The act was put in place by the then Prime Minister Robert Walpole (1676 – 1745), who was concerned that political satire on the stage was undermining him and the authority of the government. A production of The Golden Rump, a farcical play of unknown authorship, was the chief trigger for Walpole pushing the case for banning obscene drama from the public arena. The play scandalously suggested that the Queen administered enemas to the King. Henry Fielding, author of a number of successful satires, and others were suspicious that this play had in fact been engineered by Walpole himself.

(Left to right) Theatrical licence handwritten by Lord Salisbury, Lord Chamberlain, for the production of The Hue & Cry, Theatre Royal, Drury Lane, London, May 11 1791. © Victoria and Albert Museum, London; Deleted page of script by the Lord Chamberlain's Office, P.27, Act I of the play Billy Liar by Keith Waterhouse and Willis Hall, 1950s, London. © Victoria and Albert Museum, London

Early Victorian drama

To get around the restrictions of the 1737 Licensing Act, non-patent theatres interspersed dramatic scenes with musical interludes. Melodrama and burlesque, with their short scenes and musical accompaniment, became extremely popular at this time. Eventually, the huge growth in demand for theatrical entertainment in the early 19th century made the patent theatres' system unworkable. Theatres had sprung up across London and the boundaries between what was allowed in the patent theatres (legitimate drama) and what was presented in other theatres (illegitimate theatre) had become blurred. In 1843 the Licensing Act was dropped, enabling other theatres to present drama, although Lord Chamberlain's censorship of plays remained in place until 1968.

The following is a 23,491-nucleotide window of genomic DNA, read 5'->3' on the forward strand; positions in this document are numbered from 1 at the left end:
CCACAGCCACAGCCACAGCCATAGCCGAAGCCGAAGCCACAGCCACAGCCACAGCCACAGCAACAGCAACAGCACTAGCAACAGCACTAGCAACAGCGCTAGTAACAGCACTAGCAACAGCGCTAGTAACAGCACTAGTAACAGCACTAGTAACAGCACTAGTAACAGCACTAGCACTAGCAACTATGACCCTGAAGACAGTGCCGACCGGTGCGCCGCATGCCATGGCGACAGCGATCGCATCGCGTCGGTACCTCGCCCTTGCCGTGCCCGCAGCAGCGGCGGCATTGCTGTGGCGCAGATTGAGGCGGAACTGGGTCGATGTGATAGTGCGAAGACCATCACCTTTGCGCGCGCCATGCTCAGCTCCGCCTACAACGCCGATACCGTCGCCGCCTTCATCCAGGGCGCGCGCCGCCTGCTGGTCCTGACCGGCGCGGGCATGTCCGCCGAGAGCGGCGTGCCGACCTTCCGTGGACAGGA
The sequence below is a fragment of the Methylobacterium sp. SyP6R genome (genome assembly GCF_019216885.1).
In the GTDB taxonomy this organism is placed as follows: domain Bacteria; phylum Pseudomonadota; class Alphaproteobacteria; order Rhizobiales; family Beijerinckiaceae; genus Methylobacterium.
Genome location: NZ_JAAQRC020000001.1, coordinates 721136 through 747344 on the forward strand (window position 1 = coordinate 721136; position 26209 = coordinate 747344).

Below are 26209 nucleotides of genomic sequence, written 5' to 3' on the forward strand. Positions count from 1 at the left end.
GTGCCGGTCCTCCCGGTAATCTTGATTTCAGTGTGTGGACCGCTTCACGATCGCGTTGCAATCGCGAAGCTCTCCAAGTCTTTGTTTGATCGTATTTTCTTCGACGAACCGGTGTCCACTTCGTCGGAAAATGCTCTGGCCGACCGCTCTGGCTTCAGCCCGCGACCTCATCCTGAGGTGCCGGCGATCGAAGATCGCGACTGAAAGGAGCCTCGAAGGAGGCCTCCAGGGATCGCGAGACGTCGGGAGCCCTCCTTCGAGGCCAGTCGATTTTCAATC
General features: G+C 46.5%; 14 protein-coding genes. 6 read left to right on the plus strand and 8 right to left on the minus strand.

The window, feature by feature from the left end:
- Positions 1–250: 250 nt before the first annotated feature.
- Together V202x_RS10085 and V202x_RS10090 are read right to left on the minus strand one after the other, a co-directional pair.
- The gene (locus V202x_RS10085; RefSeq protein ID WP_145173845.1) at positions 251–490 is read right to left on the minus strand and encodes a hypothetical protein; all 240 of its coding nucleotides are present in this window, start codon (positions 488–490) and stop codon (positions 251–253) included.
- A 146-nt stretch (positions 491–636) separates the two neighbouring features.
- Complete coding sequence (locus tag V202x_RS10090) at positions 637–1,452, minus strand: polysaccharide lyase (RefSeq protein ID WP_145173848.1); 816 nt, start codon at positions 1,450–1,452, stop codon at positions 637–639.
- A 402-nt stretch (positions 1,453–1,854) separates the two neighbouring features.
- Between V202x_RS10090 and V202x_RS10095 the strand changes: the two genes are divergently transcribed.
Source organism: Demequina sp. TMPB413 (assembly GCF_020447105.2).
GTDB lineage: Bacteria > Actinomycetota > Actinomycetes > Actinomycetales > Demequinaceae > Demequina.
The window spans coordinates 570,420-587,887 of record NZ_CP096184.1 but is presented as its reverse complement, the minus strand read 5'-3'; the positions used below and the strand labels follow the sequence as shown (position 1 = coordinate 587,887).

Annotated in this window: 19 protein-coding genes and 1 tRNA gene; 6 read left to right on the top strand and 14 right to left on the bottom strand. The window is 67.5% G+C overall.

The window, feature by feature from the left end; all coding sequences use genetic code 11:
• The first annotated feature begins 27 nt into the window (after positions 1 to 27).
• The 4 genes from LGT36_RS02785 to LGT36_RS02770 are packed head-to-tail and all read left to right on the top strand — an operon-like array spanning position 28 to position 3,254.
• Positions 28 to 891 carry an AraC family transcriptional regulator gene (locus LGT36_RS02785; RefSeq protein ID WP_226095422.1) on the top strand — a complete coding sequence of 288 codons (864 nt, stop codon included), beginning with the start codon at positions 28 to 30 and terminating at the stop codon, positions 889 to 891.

The Old Price Riots

After the Covent Garden theatre burnt down in 1808, the management decided to raise prices to cover the cost of rebuilding. To increase revenue, the management reconfigured the upper gallery to squeeze in more of the one shilling seats, creating what angry patrons described as 'pigeon holes'. The price for a seat in the pit was raised from three shilling and six pence to four shillings, and the admission to the public boxes went up from six to seven shillings. A whole tier of boxes became 'private' and could only be hired for an entire season. Audiences were furious and turned their anger on the theatre's manager, the actor John Philip Kemble.

On 18 September 1809 Kemble stepped on stage in the costume of Macbeth to welcome the audience to the first production in the new theatre, and was met with a barrage of shouting, hissing and hooting which continued throughout the performance. Although magistrates were summoned, and some protesters arrested, the disturbance did not end until two in the morning. This was the start of what were known as the Old Price (or O.P.) Riots. For the next ten weeks every performance at Covent Garden was disrupted. The principal objective of the protesters was to force the management to restore the old system of pricing. By December 1809 the cost of legal fees, wages for bouncers, and free passes for allies who were paid to chant "N.P." ( 'New prices') meant that the theatre was losing £300 per night. Kemble accepted the demands of the rioters and made a public apology from the stage.

(Left to right) Caricature print of John Philip Kemble wearing 'The OP Spectacles', Isaac Cruikshank, 17 November 1809, London, England. Museum no. S.4776-2009. © Victoria and Albert Museum, London; Caricature print of John Philip Kemble wearing 'The NP Spectacles', Isaac Cruikshank, 23 November 1809, London, England. Museum no. S.4777-2009. © Victoria and Albert Museum, London

The Kemble family